#3 Mom on the nest, well-camouflaged in beach grass

There are many tracks in Area #2 and I am hoping perhaps, if Cape Hedge Mom is still alive, we will have a renest there, but there are no nest scrapes, only footprints. We’ll keep checking.

Thank you to all our PiPl friends, old and new. We’ll see you Thursday!
Warmest wishes,
xxKim

#1 Mom on the nest, next to a shoot of Sea Rocket

#1 Dad preening

IF YOU GO TO GOOD HARBOR BEACH AT SUNRISE BE SURE TO…

Take in the wonderful fragrance of the flowering Black Locust trees adjacent to the footbridge entrance. The air is redolent with the scent of orange blossoms and honey, along with the Rosa rugosa blooming nearby.

The stand at Good Harbor Beach has been increasing in size and I don’t ever recall the scent quite as potent as it is this year. You can smell the flowers halfway down Nautilus Road!

Black Locust are native to the Appalachian Mountains. The leaves are a host to over 67 species of Lepidoptera, including  Eastern Tiger Swallowtail, Mourning Cloak, Red-spotted Purple, Viceroy, Giant Leopard Moth, and the Elm Sphinx Moth. A host plant is a caterpillar food plant. And they offer nectar to pollinators, including Ruby-throated Hummingbirds.

THE FINAL GRAND TOTAL OF PIPING PLOVER EGGS!

Dear PiPl Friends,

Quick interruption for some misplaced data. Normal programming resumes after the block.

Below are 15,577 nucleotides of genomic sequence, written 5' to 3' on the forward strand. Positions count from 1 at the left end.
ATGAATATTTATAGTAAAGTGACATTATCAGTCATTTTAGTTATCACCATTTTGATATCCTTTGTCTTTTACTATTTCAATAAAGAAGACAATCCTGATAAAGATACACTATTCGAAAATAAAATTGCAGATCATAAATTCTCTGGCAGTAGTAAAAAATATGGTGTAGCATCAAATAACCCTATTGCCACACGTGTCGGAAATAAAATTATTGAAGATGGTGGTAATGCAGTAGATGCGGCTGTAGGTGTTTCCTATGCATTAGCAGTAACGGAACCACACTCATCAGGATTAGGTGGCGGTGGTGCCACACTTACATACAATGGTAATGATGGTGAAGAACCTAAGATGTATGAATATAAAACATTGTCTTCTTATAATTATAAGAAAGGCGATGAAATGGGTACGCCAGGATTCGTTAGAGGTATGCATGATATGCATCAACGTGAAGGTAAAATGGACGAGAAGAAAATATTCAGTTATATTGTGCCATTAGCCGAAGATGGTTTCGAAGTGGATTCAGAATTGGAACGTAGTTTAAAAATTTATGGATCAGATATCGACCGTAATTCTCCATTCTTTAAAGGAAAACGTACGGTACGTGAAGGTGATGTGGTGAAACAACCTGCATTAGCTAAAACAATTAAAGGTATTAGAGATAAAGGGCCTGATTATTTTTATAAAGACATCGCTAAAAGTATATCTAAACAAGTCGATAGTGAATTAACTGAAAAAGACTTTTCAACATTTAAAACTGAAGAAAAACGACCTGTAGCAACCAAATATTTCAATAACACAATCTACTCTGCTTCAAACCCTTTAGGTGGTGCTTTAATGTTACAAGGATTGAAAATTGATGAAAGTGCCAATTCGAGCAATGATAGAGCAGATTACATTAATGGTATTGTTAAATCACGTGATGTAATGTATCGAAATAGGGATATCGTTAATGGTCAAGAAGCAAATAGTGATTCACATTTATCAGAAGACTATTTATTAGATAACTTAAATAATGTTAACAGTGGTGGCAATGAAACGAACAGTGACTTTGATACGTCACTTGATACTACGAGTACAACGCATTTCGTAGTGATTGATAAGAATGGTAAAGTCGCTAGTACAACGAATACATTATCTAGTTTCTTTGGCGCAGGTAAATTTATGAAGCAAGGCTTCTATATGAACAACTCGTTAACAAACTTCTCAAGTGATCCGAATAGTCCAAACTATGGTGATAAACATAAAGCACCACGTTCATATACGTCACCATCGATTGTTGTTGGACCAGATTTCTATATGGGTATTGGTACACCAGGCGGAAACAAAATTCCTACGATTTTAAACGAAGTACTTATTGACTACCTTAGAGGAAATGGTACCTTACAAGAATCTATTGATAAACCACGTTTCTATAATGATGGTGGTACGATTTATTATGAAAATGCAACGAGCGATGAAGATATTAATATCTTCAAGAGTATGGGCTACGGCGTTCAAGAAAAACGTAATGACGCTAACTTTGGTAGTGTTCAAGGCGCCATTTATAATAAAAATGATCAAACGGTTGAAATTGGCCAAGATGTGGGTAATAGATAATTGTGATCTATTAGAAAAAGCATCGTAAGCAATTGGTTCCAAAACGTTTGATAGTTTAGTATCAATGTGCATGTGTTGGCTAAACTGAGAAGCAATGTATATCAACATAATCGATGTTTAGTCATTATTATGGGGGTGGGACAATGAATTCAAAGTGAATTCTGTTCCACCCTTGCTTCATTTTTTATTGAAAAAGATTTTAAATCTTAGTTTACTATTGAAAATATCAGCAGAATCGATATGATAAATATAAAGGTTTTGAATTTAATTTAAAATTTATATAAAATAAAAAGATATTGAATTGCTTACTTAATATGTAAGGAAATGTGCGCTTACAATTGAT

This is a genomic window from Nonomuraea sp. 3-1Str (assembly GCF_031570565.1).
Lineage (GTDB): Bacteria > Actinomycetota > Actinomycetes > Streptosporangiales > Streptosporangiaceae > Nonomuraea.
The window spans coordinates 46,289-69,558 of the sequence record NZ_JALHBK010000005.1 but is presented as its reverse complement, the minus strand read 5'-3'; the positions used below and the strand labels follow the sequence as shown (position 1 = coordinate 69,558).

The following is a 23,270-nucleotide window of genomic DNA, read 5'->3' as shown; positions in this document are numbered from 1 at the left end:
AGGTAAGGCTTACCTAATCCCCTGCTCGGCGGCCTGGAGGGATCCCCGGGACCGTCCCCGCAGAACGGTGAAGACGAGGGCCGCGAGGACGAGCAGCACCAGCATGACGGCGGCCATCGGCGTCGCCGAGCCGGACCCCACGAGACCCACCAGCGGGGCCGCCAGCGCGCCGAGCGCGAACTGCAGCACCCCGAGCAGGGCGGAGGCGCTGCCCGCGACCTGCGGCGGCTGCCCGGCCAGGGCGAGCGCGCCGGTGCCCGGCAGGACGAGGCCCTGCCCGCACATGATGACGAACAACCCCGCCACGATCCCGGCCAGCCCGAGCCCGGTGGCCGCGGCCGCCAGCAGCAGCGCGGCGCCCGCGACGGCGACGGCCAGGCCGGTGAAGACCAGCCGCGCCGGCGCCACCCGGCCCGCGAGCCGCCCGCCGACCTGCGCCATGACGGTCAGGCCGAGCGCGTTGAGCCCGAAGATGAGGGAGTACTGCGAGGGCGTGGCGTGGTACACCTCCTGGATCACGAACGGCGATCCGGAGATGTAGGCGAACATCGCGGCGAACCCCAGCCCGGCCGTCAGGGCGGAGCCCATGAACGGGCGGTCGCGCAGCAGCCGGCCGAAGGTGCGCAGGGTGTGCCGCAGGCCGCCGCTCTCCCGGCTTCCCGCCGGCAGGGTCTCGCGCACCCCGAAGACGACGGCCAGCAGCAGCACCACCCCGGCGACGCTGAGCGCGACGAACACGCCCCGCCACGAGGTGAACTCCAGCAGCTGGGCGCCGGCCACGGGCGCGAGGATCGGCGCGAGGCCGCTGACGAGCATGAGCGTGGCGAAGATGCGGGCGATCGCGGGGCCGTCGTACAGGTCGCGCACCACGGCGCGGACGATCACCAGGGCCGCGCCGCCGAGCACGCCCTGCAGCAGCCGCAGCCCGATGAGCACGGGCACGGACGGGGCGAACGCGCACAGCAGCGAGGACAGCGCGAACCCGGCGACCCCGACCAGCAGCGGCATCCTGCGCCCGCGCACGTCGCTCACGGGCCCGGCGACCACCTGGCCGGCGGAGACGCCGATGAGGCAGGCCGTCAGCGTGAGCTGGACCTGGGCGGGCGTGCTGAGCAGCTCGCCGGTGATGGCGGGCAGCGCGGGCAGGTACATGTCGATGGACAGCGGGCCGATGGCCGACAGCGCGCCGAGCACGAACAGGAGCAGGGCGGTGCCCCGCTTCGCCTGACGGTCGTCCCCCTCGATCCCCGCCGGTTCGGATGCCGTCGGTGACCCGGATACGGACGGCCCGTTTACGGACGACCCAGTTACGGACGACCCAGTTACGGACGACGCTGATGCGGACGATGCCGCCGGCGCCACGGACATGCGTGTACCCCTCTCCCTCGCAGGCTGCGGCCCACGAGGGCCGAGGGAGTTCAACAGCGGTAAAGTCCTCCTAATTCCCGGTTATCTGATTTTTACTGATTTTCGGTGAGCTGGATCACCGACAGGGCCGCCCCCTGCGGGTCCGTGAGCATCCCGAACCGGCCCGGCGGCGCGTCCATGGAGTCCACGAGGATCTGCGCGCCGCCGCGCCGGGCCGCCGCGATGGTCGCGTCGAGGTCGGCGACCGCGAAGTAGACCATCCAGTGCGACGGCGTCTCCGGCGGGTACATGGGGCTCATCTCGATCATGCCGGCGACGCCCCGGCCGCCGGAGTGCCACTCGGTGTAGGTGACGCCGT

Happy Memorial Day. I hope you are spending the day with family and friends <3

We have a whopping new grand total of Piping Plover eggs for Cape Ann’s eastern shore and it is an even dozen! This morning when I stopped by for PiPl check in, Salt Island Dad popped off the nest to reveal a fourth egg. All three Cape Ann PiPl families are brooding nests with four eggs in each. We are so blessed to see their beautiful life story unfold!

An added note about the nesting pair at #1, the Salt Island side of Good Harbor Beach – The pair first had a nest of three eggs up in the dune grass. We think it was predated, possibly by a seagull. There were no tracks near the nest and the only evidence found was one crushed egg.

#1 Salt Island original nest

After the first clutch of eggs disappeared, the pair immediately began setting up house away from the grass and closer to the wrack line. Piping Plovers will attempt to re-nest up to five times. The pair eventually settled on a scrape behind a mini mound of dried seaweed, albeit a more vulnerable location than the first.

Salt Island renest